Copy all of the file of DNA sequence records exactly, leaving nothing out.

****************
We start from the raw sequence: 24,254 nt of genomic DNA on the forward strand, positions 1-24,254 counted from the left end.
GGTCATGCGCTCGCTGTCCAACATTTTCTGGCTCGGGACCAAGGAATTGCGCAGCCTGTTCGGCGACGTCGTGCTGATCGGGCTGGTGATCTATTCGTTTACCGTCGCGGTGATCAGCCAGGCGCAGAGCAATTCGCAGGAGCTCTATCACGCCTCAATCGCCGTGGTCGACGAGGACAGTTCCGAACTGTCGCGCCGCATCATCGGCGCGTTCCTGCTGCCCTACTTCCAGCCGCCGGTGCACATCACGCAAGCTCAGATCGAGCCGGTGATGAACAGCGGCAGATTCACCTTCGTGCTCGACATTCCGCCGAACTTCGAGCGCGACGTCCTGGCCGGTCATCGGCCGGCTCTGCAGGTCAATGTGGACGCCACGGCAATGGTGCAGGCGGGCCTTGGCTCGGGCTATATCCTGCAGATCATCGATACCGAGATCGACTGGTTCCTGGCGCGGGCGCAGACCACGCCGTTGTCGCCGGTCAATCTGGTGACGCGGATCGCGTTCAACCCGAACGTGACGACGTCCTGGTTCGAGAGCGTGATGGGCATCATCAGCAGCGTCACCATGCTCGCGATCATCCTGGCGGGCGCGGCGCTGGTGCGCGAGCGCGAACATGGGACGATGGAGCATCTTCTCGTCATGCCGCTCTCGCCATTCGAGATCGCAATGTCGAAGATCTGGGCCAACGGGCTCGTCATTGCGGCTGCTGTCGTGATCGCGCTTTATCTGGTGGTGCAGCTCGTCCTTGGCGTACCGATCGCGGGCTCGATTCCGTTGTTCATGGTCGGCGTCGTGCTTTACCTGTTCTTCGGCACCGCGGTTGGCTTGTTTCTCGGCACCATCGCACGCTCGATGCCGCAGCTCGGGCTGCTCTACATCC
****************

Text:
We start from the raw sequence: 24,254 nt of genomic DNA on the forward strand, positions 1-24,254 counted from the left end.
GGTCATGCGCTCGCTGTCCAACATTTTCTGGCTCGGGACCAAGGAATTGCGCAGCCTGTTCGGCGACGTCGTGCTGATCGGGCTGGTGATCTATTCGTTTACCGTCGCGGTGATCAGCCAGGCGCAGAGCAATTCGCAGGAGCTCTATCACGCCTCAATCGCCGTGGTCGACGAGGACAGTTCCGAACTGTCGCGCCGCATCATCGGCGCGTTCCTGCTGCCCTACTTCCAGCCGCCGGTGCACATCACGCAAGCTCAGATCGAGCCGGTGATGAACAGCGGCAGATTCACCTTCGTGCTCGACATTCCGCCGAACTTCGAGCGCGACGTCCTGGCCGGTCATCGGCCGGCTCTGCAGGTCAATGTGGACGCCACGGCAATGGTGCAGGCGGGCCTTGGCTCGGGCTATATCCTGCAGATCATCGATACCGAGATCGACTGGTTCCTGGCGCGGGCGCAGACCACGCCGTTGTCGCCGGTCAATCTGGTGACGCGGATCGCGTTCAACCCGAACGTGACGACGTCCTGGTTCGAGAGCGTGATGGGCATCATCAGCAGCGTCACCATGCTCGCGATCATCCTGGCGGGCGCGGCGCTGGTGCGCGAGCGCGAACATGGGACGATGGAGCATCTTCTCGTCATGCCGCTCTCGCCATTCGAGATCGCAATGTCGAAGATCTGGGCCAACGGGCTCGTCATTGCGGCTGCTGTCGTGATCGCGCTTTATCTGGTGGTGCAGCTCGTCCTTGGCGTACCGATCGCGGGCTCGATTCCGTTGTTCATGGTCGGCGTCGTGCTTTACCTGTTCTTCGGCACCGCGGTTGGCTTGTTTCTCGGCACCATCGCACGCTCGATGCCGCAGCTCGGGCTGCTCTACATCC